The Nigerian LNG project originally began in March 1985. A framework of Agreement was signed in November of that year between the NNPC, Shell Gas BV, Cleag Bermuda (ELF) and Agip International BV, with Shell as the technical partner, because of its vast international experience. Equity structure of the project is as follows: NNPC (49%), Shell (25.6%), Elf (15%), Agip (10.4%).
Scope of the Project: The Nigerian LNG project consists of the construction and operation of a new 5.7 million metric tonne per annum capacity liquefied natural gas plant. The project will include a two-train liquefaction plant producing about 7.23 billion cubic meter of LNG per annum, a 218 km gas pipeline system linking the plant to the gas fields at Soku, Obiafu/Obrikom, Ibewa/Obiagi, Idu and Ubeta, all located in the Eastern Niger Delta, associated utilities, storage/loading facilities and other infrastructure, six ocean going cryogenic vessels; and residential quarters for NLNG project staff.
Total project cost is estimated at 3.8 billion US Dollars, of which 0.5 billion US Dollars has already been spent on the acquisition of four LNG ships and pre-implementation expenses. The EPC contract was awarded to the contractor-consortium of TSKJ -Technip, Snamprogetti, Kellog and JGC in December 1995. An indigenous company- National Engineering and Technical Company Limited (NETCO) has been appointed as a subcontractor. It is expected to provide engineering support services to the main contractor-TSKJ in the area of detailed engineering. NETCO is a 60/40 joint venture between the NNPC and BECHTEL of the US. All the LNG will be sold through firm 22.5 year sale agreements which include specific take or pay clauses. Delivery prices escalate from an agreed base value according to indexation formulas linking alternative energy values and other factors in the European gas market. The major share of the production volume (48.95%) has been contracted to ENEL, the Italian state electricity company, while the remaining volume has been sold to the following gas companies:Enargas of Spain (22.38), Gaz de France (6.99%), Botas (12.99%), leaving about 9.09% of uncommitted volume.
LNG Shipping Arrangement: The Bonny Gas Transport Limited (BGT), a subsidiary of the Nigerian LNG, was incorporated in Bermuda in 1979 and charged with the shipping service for the project. All the four ships owned by the BGT are registered in Bermuda. The management of the LNG vessels has been contracted to Shell International Trading and Shipping Company Limited (STASCO). Six out of the seven ships required with cargo capacities in the range of 122,000-133,000 cubic meters have been acquired. These include two vessels, Lake Charles and Louisiana, on time charter from Lachmar, a division of Pan Ocean of the US.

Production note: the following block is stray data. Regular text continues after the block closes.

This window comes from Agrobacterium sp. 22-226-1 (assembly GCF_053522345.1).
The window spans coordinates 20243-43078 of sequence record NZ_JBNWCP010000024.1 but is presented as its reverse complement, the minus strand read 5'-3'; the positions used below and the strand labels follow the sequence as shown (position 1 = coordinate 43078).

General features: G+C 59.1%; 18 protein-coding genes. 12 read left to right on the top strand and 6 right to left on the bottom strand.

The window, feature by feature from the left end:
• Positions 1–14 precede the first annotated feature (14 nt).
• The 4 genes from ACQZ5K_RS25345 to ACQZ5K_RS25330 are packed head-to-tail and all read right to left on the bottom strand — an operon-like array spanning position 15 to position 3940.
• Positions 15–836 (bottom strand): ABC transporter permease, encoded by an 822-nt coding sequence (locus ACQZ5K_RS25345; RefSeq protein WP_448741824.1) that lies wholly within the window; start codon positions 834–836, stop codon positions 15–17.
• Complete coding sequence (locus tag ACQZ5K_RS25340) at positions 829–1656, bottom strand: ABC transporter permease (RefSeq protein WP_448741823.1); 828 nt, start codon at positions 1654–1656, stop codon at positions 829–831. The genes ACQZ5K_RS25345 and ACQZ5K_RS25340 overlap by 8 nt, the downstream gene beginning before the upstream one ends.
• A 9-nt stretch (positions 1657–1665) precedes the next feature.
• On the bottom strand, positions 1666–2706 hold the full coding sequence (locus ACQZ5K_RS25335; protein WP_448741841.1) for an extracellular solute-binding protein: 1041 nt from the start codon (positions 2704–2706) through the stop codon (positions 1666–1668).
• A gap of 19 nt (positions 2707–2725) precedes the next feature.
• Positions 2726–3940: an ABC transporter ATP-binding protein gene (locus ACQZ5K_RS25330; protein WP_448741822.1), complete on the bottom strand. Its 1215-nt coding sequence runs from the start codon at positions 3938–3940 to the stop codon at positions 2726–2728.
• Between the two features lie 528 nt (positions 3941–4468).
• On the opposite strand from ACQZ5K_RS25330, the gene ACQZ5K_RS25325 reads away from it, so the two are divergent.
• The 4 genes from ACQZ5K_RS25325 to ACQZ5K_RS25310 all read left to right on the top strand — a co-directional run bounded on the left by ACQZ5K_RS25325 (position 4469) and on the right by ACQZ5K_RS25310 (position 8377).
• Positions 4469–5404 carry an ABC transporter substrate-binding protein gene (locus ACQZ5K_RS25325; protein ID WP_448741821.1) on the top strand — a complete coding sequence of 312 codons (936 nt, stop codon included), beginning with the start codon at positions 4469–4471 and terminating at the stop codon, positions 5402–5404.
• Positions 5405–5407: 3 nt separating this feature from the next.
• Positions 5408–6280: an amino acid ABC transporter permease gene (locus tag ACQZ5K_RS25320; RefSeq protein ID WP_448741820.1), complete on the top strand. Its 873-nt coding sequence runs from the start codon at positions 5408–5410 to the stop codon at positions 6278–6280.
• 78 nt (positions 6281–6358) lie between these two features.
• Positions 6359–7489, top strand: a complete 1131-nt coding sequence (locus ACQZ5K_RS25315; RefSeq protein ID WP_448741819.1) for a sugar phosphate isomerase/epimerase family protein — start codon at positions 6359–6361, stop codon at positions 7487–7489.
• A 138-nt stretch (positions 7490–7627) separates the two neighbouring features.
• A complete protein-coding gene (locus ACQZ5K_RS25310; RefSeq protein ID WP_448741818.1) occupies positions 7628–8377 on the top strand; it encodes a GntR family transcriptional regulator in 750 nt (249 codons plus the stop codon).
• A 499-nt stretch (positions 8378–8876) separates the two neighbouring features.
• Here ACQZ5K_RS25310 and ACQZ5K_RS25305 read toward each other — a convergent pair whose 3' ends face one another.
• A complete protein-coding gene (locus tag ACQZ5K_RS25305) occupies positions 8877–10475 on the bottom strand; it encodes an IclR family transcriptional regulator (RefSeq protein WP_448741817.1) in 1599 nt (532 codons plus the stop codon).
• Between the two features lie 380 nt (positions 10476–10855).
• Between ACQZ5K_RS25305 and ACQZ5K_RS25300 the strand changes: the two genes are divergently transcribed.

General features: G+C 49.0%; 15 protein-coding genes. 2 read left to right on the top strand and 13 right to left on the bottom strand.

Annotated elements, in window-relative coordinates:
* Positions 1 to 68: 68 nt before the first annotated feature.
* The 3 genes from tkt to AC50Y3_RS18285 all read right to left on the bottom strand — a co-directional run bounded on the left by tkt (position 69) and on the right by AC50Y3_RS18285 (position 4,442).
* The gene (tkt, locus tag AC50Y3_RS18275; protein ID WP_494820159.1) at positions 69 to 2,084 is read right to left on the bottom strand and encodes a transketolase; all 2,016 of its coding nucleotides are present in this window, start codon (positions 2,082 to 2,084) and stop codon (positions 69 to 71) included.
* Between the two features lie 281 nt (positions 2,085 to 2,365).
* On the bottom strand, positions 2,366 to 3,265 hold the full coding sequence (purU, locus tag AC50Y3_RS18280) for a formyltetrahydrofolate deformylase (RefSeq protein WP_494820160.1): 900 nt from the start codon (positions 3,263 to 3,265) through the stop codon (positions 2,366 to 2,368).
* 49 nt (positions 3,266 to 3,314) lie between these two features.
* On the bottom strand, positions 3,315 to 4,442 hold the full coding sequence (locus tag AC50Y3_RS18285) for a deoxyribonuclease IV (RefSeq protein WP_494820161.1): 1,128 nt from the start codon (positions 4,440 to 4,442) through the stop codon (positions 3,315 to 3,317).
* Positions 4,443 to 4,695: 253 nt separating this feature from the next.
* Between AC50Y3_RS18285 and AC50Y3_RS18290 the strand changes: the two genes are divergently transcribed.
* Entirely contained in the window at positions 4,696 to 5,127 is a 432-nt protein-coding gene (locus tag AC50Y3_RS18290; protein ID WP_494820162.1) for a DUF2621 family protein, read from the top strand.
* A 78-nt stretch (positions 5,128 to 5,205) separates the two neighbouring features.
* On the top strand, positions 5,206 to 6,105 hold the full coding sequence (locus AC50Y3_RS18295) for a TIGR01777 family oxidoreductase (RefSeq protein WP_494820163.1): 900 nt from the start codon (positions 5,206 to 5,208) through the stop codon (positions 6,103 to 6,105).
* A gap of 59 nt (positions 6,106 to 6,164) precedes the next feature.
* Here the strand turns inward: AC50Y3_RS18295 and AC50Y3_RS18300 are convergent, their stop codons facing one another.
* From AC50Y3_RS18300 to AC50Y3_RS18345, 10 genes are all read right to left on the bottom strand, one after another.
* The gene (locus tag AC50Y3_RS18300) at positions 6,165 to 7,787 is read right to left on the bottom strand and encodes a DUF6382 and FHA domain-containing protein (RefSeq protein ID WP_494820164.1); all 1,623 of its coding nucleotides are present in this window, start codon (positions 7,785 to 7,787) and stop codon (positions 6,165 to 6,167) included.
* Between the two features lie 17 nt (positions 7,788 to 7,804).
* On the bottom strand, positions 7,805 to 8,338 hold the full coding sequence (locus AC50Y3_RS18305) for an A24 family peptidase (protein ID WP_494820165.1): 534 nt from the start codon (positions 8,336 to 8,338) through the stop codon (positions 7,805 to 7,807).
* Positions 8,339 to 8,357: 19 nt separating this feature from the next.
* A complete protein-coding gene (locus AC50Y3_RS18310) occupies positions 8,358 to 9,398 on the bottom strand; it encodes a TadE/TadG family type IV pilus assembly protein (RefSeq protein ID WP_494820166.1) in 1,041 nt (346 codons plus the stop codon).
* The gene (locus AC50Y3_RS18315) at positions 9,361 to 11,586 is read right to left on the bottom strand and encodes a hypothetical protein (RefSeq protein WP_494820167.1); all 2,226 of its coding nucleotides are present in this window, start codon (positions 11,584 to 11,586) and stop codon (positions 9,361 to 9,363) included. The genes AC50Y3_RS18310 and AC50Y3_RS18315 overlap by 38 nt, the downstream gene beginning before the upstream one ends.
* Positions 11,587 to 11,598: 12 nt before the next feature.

NLNG project Gas Supply Arrangement: The project feedgas will be supplied from designated gas fields of joint ventures based on a June 26, 1992 agreement with the Nigerian LNG Limited. A request for additional feedgas, to meet an estimated 30% LNG production volume increase arising from the adoption of APCI’s liquefaction process technology, has been made to the gas suppliers. The feed gas required for the project is about 26.6 million standard cubic meters per stream day at maximum plant operation.
The Nigerian LNG Project and Environmental Issues: The various environmental impact assessments undertaken for the LNG project since 1989 have been in conformity to relevant regulatory framework in Nigeria and the borrowing requirements of the IFC which previously has a 2% stake in the project. The regulations are in the Federal Environmental Protection Agency (FEPA) Decree #58, of 1988, the National Guidelines and Standards for Environmental Pollution Control in Nigeria (1991) and the Environmental Impact Assessment (EIA) Decree 86 of 1992. At the end of 1995, certification of impact assessment was granted to the LNG project by FEPA. Other gas-based projects are in the process of obtaining obtaining necessary certification. There is a concern about the incidence of environmental degradation in the Niger Delta, a region of about 70,000 square kilometres that is considered the largest wetlands in West Africa and a complex eco-system. Partly as a result of heightening environmental concern, most operators in this region are standing up to recognise their responsibility.